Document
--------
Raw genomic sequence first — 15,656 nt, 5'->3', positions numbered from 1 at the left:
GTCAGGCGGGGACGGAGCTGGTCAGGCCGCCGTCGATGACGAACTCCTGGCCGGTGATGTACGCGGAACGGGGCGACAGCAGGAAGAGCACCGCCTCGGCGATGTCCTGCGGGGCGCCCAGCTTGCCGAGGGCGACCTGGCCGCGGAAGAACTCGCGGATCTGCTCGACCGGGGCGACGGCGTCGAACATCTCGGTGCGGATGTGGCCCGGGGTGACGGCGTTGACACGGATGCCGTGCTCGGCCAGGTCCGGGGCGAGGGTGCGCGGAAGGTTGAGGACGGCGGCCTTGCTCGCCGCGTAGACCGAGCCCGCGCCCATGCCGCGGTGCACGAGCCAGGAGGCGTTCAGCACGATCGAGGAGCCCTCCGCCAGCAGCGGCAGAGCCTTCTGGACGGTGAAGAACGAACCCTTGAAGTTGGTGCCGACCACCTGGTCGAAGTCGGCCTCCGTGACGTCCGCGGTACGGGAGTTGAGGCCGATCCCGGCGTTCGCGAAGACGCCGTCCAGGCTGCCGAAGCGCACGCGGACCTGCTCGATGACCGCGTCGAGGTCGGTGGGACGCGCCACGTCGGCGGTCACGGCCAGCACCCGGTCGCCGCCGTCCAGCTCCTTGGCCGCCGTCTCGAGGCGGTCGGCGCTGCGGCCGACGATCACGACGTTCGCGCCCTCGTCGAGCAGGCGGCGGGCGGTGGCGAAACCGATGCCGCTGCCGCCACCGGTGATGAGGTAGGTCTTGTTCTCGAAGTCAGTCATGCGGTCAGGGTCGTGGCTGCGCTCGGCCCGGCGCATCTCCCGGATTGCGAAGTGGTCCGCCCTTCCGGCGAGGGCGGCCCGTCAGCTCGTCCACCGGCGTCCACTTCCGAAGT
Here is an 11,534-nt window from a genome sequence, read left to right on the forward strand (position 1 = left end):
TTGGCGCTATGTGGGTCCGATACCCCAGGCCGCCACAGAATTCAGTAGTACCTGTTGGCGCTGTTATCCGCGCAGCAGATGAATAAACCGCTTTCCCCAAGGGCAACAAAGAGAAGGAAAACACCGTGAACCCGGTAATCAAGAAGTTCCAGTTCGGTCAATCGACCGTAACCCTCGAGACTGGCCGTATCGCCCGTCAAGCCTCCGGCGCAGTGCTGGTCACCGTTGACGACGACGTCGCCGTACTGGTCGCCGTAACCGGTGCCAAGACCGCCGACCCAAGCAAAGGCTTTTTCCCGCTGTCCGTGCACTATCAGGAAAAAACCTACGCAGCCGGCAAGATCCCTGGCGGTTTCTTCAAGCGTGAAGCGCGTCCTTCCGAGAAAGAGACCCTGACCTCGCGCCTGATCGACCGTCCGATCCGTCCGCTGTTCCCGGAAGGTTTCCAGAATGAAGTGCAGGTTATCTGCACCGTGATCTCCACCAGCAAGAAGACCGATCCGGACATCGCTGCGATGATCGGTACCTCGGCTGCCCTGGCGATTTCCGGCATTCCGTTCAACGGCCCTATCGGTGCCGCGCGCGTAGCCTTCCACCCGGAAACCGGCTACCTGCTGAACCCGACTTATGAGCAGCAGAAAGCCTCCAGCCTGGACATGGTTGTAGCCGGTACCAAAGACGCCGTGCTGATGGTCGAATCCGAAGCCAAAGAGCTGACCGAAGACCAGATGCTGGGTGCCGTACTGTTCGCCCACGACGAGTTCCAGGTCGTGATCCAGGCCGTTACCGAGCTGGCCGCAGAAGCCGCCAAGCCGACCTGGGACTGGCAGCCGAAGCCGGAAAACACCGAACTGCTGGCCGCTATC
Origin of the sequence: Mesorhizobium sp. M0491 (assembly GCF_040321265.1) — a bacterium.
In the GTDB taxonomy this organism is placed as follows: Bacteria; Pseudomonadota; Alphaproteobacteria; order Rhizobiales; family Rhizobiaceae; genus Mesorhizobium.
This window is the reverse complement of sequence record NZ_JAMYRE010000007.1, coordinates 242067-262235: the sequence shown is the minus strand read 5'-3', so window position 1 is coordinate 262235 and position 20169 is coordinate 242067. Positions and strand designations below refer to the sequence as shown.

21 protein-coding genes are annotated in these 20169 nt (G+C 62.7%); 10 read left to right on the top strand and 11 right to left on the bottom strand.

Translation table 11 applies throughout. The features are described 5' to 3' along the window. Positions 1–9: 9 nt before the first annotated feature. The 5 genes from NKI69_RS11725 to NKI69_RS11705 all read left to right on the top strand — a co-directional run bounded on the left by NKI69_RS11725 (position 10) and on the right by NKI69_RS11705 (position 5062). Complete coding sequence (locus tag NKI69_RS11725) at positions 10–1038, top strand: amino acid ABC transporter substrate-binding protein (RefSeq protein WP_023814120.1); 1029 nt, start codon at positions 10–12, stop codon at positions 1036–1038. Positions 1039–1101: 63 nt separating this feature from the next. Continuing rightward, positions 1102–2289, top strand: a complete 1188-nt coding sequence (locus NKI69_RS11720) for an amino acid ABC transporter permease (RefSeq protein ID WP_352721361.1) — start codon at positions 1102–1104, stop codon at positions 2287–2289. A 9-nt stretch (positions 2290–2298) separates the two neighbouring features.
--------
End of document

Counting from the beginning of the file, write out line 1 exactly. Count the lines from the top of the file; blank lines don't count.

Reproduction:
Raw genomic sequence first — 15,656 nt, 5'->3', positions numbered from 1 at the left: